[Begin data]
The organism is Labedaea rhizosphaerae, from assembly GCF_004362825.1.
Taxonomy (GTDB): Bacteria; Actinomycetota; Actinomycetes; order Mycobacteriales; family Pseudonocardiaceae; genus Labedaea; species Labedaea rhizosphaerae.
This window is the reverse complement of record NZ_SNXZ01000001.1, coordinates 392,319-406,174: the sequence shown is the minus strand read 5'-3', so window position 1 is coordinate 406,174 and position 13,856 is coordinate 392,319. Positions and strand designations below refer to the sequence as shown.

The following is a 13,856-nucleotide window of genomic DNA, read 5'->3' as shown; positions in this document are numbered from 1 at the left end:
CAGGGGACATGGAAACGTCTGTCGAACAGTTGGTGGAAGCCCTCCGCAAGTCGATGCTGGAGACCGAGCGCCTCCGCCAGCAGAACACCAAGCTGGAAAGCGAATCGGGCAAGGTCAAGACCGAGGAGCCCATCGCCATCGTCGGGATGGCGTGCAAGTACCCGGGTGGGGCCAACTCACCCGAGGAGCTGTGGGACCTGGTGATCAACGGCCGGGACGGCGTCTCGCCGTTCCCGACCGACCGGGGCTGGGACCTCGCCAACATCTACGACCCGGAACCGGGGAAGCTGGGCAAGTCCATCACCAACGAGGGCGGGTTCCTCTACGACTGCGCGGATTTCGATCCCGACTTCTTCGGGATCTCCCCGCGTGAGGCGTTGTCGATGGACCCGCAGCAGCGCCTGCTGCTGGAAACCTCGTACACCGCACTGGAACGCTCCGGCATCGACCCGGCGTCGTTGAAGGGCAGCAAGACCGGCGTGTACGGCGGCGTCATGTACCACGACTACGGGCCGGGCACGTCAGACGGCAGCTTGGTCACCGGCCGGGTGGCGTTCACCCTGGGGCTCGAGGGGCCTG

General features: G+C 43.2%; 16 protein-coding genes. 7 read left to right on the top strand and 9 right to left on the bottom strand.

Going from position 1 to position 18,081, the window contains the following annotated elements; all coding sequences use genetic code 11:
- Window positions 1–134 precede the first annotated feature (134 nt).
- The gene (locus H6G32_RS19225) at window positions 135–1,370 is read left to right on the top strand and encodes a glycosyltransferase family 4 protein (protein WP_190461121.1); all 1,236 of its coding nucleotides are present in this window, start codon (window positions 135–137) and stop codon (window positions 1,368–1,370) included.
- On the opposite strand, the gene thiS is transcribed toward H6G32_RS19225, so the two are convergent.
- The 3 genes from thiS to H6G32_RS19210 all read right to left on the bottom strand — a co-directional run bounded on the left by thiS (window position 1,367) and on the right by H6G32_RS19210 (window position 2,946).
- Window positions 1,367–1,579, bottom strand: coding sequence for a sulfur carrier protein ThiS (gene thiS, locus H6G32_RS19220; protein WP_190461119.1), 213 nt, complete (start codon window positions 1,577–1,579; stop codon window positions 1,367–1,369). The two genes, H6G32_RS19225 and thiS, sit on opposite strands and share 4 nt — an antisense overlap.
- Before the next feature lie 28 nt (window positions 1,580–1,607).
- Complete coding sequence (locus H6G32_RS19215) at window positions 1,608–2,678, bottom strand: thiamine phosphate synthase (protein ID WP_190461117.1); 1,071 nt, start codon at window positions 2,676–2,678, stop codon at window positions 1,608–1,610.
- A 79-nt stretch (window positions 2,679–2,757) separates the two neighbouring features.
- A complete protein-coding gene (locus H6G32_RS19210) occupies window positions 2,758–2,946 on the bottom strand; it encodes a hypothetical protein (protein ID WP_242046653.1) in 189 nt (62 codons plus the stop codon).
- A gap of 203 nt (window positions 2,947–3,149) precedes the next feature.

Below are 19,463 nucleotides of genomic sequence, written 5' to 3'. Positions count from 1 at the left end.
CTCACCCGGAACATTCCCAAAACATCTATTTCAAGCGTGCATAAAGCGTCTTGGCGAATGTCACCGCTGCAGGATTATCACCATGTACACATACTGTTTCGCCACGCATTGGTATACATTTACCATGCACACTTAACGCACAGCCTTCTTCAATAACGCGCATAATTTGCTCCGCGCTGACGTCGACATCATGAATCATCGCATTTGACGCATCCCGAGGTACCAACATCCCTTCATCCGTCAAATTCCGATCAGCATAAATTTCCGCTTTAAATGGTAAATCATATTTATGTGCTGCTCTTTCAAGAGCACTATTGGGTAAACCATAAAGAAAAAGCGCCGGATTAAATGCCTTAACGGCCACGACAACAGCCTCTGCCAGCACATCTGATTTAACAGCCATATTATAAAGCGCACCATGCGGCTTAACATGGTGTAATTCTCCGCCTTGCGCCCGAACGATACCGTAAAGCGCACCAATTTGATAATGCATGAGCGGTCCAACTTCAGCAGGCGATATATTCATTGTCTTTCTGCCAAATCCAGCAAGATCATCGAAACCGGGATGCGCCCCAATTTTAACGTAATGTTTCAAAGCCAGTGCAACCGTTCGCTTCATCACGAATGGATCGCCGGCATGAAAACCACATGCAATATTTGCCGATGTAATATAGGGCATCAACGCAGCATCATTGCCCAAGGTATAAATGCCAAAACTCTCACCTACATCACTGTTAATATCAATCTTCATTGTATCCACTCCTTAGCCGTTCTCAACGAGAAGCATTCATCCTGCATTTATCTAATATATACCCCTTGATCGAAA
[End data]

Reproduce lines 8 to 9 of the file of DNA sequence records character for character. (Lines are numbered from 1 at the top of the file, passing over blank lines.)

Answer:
- Window positions 1–134 precede the first annotated feature (134 nt).
- The gene (locus H6G32_RS19225) at window positions 135–1,370 is read left to right on the top strand and encodes a glycosyltransferase family 4 protein (protein WP_190461121.1); all 1,236 of its coding nucleotides are present in this window, start codon (window positions 135–137) and stop codon (window positions 1,368–1,370) included.